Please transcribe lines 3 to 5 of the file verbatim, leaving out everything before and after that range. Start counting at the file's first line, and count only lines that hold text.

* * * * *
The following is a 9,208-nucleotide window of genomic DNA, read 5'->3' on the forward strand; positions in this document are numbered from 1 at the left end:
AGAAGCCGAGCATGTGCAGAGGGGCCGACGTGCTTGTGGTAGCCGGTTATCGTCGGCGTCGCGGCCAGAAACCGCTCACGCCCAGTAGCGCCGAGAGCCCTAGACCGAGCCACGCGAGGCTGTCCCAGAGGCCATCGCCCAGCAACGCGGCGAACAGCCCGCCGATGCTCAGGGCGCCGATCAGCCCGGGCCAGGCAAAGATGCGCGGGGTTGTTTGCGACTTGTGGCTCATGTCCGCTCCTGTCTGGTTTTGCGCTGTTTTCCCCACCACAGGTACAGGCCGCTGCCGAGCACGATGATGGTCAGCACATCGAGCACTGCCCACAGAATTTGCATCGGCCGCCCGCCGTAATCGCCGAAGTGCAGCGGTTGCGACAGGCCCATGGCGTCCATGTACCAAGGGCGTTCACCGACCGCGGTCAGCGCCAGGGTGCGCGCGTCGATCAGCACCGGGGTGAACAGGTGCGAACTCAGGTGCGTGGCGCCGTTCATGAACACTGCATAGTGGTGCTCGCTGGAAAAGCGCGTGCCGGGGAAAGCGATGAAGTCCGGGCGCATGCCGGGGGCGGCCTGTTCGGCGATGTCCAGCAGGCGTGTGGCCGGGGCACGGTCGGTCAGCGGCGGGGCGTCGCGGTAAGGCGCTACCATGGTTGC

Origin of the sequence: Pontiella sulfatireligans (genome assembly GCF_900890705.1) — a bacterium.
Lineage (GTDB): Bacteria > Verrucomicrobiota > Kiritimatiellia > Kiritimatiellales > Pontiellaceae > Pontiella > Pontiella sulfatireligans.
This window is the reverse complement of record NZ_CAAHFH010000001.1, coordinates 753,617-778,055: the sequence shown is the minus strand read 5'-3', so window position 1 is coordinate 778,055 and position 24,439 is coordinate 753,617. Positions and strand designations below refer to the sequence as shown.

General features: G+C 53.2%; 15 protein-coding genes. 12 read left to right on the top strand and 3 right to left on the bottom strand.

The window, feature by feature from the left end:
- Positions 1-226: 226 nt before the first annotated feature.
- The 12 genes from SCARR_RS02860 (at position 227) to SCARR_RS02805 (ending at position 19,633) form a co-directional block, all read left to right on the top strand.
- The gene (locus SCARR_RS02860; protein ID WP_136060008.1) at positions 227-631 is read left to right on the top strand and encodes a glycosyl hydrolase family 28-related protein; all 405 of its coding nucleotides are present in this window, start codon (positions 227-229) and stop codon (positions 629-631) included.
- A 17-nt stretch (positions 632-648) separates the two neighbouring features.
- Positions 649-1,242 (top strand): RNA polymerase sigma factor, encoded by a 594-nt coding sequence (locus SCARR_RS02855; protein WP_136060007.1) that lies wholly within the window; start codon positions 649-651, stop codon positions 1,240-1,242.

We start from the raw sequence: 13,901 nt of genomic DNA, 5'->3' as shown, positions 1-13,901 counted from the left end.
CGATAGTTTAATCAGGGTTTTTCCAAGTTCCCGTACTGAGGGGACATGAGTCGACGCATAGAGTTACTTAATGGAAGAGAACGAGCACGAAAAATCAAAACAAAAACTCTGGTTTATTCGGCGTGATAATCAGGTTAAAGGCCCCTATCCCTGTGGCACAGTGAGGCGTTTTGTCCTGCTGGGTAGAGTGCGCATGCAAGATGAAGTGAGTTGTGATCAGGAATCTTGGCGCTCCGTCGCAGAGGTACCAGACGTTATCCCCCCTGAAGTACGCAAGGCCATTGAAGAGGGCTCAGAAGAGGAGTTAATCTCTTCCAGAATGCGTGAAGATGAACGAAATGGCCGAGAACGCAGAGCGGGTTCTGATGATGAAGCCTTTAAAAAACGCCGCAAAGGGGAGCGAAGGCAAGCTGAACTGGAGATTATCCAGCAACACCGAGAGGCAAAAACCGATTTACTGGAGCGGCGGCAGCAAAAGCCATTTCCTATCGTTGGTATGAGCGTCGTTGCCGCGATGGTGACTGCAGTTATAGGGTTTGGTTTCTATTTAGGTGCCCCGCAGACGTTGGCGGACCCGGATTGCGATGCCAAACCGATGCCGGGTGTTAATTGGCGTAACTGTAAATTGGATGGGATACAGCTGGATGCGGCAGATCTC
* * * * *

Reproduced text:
Origin of the sequence: Pontiella sulfatireligans (genome assembly GCF_900890705.1) — a bacterium.
Lineage (GTDB): Bacteria > Verrucomicrobiota > Kiritimatiellia > Kiritimatiellales > Pontiellaceae > Pontiella > Pontiella sulfatireligans.
This window is the reverse complement of record NZ_CAAHFH010000001.1, coordinates 753,617-778,055: the sequence shown is the minus strand read 5'-3', so window position 1 is coordinate 778,055 and position 24,439 is coordinate 753,617. Positions and strand designations below refer to the sequence as shown.